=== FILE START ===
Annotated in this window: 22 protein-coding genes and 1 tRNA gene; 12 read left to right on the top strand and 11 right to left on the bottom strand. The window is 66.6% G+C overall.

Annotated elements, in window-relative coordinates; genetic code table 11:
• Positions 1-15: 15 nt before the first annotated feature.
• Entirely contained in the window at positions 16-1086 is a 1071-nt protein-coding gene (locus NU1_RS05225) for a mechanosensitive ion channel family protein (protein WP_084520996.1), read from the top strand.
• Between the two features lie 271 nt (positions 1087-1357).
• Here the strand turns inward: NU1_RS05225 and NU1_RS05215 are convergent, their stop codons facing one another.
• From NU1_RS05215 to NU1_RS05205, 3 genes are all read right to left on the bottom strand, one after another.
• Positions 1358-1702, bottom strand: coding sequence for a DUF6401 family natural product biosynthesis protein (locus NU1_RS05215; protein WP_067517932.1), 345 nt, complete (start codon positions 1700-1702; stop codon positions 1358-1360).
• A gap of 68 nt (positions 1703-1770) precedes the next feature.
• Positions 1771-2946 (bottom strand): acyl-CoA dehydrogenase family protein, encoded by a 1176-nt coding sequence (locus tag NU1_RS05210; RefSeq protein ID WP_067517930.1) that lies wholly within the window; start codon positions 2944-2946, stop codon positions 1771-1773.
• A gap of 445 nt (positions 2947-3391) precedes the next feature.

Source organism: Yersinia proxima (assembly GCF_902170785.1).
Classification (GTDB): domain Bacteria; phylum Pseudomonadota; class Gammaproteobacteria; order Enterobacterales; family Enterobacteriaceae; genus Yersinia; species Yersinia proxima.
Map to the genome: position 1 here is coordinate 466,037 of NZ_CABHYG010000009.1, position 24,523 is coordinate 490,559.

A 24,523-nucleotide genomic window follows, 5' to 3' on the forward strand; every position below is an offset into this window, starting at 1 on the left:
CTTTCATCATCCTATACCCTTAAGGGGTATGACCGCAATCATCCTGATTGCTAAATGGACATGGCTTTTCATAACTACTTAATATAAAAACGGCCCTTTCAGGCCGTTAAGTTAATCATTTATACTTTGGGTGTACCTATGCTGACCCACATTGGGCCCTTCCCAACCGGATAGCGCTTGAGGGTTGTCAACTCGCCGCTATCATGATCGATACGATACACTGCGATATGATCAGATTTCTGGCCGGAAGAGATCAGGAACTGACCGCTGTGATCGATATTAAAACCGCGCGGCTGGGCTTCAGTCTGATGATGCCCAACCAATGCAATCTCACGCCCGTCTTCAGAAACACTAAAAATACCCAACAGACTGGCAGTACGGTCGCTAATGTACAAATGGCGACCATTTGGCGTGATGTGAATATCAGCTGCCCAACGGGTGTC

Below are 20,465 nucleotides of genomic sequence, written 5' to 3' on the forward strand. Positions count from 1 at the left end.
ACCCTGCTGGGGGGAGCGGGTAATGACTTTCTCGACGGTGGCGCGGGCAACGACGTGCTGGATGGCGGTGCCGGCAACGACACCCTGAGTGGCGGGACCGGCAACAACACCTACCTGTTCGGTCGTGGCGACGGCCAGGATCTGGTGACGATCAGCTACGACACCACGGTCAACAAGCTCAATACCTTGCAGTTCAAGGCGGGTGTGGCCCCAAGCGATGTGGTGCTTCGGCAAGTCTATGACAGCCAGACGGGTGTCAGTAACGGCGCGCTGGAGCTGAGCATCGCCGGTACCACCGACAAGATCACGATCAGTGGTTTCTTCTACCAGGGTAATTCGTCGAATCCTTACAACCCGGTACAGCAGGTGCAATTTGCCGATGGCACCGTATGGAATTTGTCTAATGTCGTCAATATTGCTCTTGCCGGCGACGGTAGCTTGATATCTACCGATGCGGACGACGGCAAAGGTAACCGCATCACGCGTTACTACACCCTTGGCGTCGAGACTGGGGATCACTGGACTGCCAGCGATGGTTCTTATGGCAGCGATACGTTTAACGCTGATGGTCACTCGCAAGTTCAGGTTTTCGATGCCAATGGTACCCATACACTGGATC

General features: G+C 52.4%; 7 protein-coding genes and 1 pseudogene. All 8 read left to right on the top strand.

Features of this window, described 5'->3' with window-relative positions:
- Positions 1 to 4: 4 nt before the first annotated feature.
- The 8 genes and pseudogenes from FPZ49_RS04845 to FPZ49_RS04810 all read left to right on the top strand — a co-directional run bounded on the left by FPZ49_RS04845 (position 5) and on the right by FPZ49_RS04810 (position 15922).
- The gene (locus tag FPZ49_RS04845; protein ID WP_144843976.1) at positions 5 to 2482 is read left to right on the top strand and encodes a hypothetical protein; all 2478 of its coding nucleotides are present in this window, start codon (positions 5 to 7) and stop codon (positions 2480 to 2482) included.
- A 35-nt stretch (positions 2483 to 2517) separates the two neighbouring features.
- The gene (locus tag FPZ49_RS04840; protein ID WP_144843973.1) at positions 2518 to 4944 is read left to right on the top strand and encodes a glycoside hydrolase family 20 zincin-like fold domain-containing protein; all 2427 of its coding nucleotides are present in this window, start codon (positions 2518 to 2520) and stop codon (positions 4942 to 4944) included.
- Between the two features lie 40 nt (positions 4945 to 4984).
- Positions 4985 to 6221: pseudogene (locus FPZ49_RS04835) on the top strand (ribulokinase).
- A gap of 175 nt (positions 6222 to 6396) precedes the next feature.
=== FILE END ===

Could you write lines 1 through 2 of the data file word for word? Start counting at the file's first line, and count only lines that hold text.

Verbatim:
Annotated in this window: 22 protein-coding genes and 1 tRNA gene; 12 read left to right on the top strand and 11 right to left on the bottom strand. The window is 66.6% G+C overall.

Annotated elements, in window-relative coordinates; genetic code table 11: